Film crew to shoot RTC promoPublished 11:24am Tuesday, November 1, 2011
With movie interest heating up around Fergus Falls’ Regional Treatment Center facilities, the Minnesota Film and TV Board will be in town Thursday to shoot a promotional video of the state hospital building to market to interested filmmakers and production studios. The step is the board’s biggest attempt yet to market Fergus Falls as a prime film location.
“It’s strictly meant to be a promotion of Fergus Falls and the RTC,” said Chris Grap, director of production services with the board. “We believe in that property as a location. It’s unique to the state.”
The board has long had pictures of the RTC site on its website, but Grap (who has been lobbying the city to cooperate with filmmakers for about five years) said the video might be the extra push the site needs.
“We can show photos, absolutely, but for somebody to get out there with a camera is helpful for selling the scope and detail of the location,” he said. The film will also have interviews with city contacts for added perspective.
Another difference with the promotional film is that the board will show it directly to production crews with films in the pipeline, targeting its marketing to films with potential to use the location. Though Grap believes the RTC could work in a variety of film genres, he said some that stick out are horror movies, psychological thrillers or just movies set in a mental institution or hospital, like 1992’s Ray Liotta, Kiefer Sutherland and Forest Whitaker vehicle “Article 99.”
“It really just depends on what people have and how you can tailor the location to them,” Grap remarked.
While the film board is making pitches, Fergus Falls Convention and Visitor’s Bureau Executive Director Jean Bowman is receiving them. It’s reflective, she said, of the city’s new attitude toward getting a filmmaker in town: “We want you here, we’re serious, (and) we’ve got a 12-month window for shooting.”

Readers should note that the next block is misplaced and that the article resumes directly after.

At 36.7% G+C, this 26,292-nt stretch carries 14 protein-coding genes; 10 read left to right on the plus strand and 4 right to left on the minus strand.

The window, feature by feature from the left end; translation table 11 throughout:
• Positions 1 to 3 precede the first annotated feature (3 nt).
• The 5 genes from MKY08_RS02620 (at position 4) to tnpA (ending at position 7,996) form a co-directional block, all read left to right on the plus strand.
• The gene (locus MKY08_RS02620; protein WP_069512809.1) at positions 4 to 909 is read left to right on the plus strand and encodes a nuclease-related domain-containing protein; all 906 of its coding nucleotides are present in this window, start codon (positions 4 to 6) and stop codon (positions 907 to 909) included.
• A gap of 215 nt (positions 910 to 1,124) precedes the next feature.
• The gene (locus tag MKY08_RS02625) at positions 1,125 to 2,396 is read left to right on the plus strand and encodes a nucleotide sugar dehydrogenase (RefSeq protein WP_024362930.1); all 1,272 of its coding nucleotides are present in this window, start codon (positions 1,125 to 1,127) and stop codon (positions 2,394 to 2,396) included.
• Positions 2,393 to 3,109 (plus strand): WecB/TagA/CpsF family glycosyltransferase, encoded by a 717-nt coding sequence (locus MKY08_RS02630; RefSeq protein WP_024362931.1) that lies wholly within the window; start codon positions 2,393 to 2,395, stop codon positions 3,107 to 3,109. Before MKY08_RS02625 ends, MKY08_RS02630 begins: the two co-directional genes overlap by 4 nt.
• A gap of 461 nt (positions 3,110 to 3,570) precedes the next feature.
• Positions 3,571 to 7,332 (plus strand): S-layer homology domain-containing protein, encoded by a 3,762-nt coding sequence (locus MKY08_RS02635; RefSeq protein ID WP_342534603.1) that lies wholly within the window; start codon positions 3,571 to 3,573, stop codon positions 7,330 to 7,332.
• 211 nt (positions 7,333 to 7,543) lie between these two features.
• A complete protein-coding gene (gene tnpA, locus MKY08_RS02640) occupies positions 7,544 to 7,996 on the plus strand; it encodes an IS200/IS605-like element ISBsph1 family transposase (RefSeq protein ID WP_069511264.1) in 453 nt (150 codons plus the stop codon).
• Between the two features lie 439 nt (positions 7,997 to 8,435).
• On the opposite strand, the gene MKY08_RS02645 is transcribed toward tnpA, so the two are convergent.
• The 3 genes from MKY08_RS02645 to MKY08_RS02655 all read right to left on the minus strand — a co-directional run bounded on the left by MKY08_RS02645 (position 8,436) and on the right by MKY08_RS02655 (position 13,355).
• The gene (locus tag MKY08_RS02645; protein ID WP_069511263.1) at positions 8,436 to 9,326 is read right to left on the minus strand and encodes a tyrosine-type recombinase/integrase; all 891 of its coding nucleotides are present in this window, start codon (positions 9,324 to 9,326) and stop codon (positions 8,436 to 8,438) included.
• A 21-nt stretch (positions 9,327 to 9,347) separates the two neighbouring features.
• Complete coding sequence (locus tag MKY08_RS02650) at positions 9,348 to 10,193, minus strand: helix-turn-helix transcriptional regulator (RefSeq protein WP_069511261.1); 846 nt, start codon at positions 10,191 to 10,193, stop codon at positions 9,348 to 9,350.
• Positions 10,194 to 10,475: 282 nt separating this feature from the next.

A man with a Montana-based film company is working with her to try to get a film shot at the RTC, but he needs to come with a shooting schedule and funding sources before he speaks with the city council about it. She also recently threw the city’s name into the ring for programming on the SyFy Channel. She’s been in contact with a production employee scouting out filming sites for a show about “paranormal stories.”
“She’s going to pass (the RTC) around to some of the producers,” Bowman said. “It’s another kind-of warm lead.”
While Grap is aware of the city’s current plans to either sell the RTC buildings or tear them down, he said he’s heard the talk about the impending doom or sale of the site before – like when the city turned down a film written specifically for the state hospital building when it was trying to turn the site into a Chinese college.
“I feel like we’ve been hearing these things for years,” he said.
Grap hopes the site will attract a movie soon. Once one person shoots there, he said, more people will want to, and he thinks the preservation of the site as a film location (or the money it could generate as a tourism site because of films) could possibly be all the city needs to make the site profitable instead of a liability.
“There’s got to be a willingness from the community to let someone in and say, ‘OK, let’s give it a try,’” he said.
The film crew is set to arrive in town around 11 a.m.